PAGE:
Fintech covers a variety of new financial technologies which utilise software and other information communication technologies. An example of such is crypto currencies. FinTech companies are often start-ups that intend to disrupt current financial services through introducing streamlined and efficient services through using technology.
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While FinTech covers online trading algorithms, online banking and lending, blockchain and bitcoin, there are a few aspects of the FinTech revolution that attract more regulatory and legislative attention than others. Importantly, FinTech comprises the following areas:
- Payment processors – This includes contactless, mobile payments and eWallets.
- Insurtech – Developments in other areas of technology are assisting in risk identification and mitigation.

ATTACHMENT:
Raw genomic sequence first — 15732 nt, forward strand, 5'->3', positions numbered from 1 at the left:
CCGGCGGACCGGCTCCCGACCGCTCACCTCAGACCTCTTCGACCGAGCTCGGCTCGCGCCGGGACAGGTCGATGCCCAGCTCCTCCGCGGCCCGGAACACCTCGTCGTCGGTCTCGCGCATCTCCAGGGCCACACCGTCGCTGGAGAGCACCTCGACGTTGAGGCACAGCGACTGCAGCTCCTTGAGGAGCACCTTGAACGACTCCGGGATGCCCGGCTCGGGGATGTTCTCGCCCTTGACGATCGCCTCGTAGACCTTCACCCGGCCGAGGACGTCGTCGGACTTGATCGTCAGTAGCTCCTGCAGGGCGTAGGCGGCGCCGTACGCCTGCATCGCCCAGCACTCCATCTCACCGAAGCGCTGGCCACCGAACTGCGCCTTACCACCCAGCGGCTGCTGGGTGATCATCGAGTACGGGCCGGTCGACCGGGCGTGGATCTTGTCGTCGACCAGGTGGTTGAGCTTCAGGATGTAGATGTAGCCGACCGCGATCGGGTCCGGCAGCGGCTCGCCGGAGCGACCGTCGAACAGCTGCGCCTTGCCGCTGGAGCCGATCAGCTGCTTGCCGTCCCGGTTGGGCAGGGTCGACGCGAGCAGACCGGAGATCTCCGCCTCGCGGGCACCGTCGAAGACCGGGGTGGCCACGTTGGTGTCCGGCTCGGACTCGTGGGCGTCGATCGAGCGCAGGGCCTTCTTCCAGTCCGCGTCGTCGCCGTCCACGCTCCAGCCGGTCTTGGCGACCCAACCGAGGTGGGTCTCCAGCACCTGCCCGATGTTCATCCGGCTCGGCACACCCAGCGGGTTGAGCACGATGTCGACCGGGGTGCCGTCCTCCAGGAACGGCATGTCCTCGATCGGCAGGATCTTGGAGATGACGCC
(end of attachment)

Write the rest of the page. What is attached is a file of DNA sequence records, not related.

- Investment management – Machine learning and artificial intelligence, building on past developments in algorithms and Big Data have assisted the boom in investment management.
- Crowdfunding and fundraising, and platform-based technologies.
- Blockchain and regtech – These are examples of technology that act to make processes efficient. Regtech, for instance, automates processes to ensure regulatory compliance.
- Peer-to-peer (P2P) lending.
FinTech regulatory landscape
- According to PwC, global funding of FinTech businesses more than doubled from $5.6bn in 2014 to $12.2bn in 2015, and it is estimated that global funding for FinTech businesses will reach $46bn by 2020. When there is an explosive rise in a sector of the economy, regulation can be slow to catch up. However, in the UK, the FCA has taken quick steps to ensure there is no regulatory friction slowing the advance of FinTech development. For instance, in relation to P2P lending, the FCA moved swiftly in 2014 to regulate the industry, which provided much needed clarity for business. The FCA’s quick-thinking regulation in the area has allowed the UK P2P lending market to become the biggest in Europe.
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